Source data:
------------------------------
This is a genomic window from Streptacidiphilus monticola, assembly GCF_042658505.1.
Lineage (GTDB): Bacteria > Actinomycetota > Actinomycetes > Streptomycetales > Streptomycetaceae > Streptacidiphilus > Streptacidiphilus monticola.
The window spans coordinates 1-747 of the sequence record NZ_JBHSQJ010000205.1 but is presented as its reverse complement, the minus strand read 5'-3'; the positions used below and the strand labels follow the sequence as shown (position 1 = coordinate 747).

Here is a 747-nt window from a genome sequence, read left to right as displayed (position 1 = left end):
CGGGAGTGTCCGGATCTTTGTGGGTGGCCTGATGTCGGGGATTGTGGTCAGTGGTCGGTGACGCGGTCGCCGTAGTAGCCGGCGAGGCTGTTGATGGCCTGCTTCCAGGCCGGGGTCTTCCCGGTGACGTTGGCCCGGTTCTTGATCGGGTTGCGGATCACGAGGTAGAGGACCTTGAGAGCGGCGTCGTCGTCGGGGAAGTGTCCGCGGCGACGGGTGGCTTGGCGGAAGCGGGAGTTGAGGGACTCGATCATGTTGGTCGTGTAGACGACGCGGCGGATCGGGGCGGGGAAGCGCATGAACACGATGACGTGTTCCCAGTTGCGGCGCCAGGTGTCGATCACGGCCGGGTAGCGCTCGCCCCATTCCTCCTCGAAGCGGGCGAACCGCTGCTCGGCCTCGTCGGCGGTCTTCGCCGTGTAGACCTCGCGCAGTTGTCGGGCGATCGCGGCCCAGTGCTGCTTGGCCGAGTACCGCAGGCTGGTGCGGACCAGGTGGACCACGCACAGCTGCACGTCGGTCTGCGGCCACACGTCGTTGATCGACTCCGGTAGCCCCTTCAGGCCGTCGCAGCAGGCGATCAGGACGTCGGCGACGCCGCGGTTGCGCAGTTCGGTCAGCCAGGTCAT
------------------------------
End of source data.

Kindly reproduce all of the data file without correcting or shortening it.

This is a genomic window from Streptacidiphilus monticola, assembly GCF_042658505.1.
Lineage (GTDB): Bacteria > Actinomycetota > Actinomycetes > Streptomycetales > Streptomycetaceae > Streptacidiphilus > Streptacidiphilus monticola.
The window spans coordinates 1-747 of the sequence record NZ_JBHSQJ010000205.1 but is presented as its reverse complement, the minus strand read 5'-3'; the positions used below and the strand labels follow the sequence as shown (position 1 = coordinate 747).

Here is a 747-nt window from a genome sequence, read left to right as displayed (position 1 = left end):
CGGGAGTGTCCGGATCTTTGTGGGTGGCCTGATGTCGGGGATTGTGGTCAGTGGTCGGTGACGCGGTCGCCGTAGTAGCCGGCGAGGCTGTTGATGGCCTGCTTCCAGGCCGGGGTCTTCCCGGTGACGTTGGCCCGGTTCTTGATCGGGTTGCGGATCACGAGGTAGAGGACCTTGAGAGCGGCGTCGTCGTCGGGGAAGTGTCCGCGGCGACGGGTGGCTTGGCGGAAGCGGGAGTTGAGGGACTCGATCATGTTGGTCGTGTAGACGACGCGGCGGATCGGGGCGGGGAAGCGCATGAACACGATGACGTGTTCCCAGTTGCGGCGCCAGGTGTCGATCACGGCCGGGTAGCGCTCGCCCCATTCCTCCTCGAAGCGGGCGAACCGCTGCTCGGCCTCGTCGGCGGTCTTCGCCGTGTAGACCTCGCGCAGTTGTCGGGCGATCGCGGCCCAGTGCTGCTTGGCCGAGTACCGCAGGCTGGTGCGGACCAGGTGGACCACGCACAGCTGCACGTCGGTCTGCGGCCACACGTCGTTGATCGACTCCGGTAGCCCCTTCAGGCCGTCGCAGCAGGCGATCAGGACGTCGGCGACGCCGCGGTTGCGCAGTTCGGTCAGCCAGGTCAT